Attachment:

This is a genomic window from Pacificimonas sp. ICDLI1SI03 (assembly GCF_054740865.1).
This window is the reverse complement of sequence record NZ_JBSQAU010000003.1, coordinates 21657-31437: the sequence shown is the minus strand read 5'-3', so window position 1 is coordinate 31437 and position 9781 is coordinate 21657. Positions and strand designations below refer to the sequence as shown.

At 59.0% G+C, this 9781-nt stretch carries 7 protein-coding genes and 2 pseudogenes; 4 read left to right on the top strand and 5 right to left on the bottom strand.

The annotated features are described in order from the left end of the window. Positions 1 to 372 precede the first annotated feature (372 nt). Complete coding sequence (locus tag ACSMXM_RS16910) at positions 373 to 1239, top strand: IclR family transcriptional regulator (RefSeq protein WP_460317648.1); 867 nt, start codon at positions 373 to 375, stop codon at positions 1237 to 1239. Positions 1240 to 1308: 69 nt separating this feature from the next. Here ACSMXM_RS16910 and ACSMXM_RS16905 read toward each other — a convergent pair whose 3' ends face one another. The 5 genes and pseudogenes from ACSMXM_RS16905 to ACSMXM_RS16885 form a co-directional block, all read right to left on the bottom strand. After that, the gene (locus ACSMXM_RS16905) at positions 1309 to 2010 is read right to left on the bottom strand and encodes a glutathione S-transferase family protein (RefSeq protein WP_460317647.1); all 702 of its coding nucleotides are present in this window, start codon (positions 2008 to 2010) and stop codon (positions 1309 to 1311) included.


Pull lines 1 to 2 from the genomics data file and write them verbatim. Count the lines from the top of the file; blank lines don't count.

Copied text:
This is a genomic window from Pacificimonas sp. ICDLI1SI03 (assembly GCF_054740865.1).
This window is the reverse complement of sequence record NZ_JBSQAU010000003.1, coordinates 21657-31437: the sequence shown is the minus strand read 5'-3', so window position 1 is coordinate 31437 and position 9781 is coordinate 21657. Positions and strand designations below refer to the sequence as shown.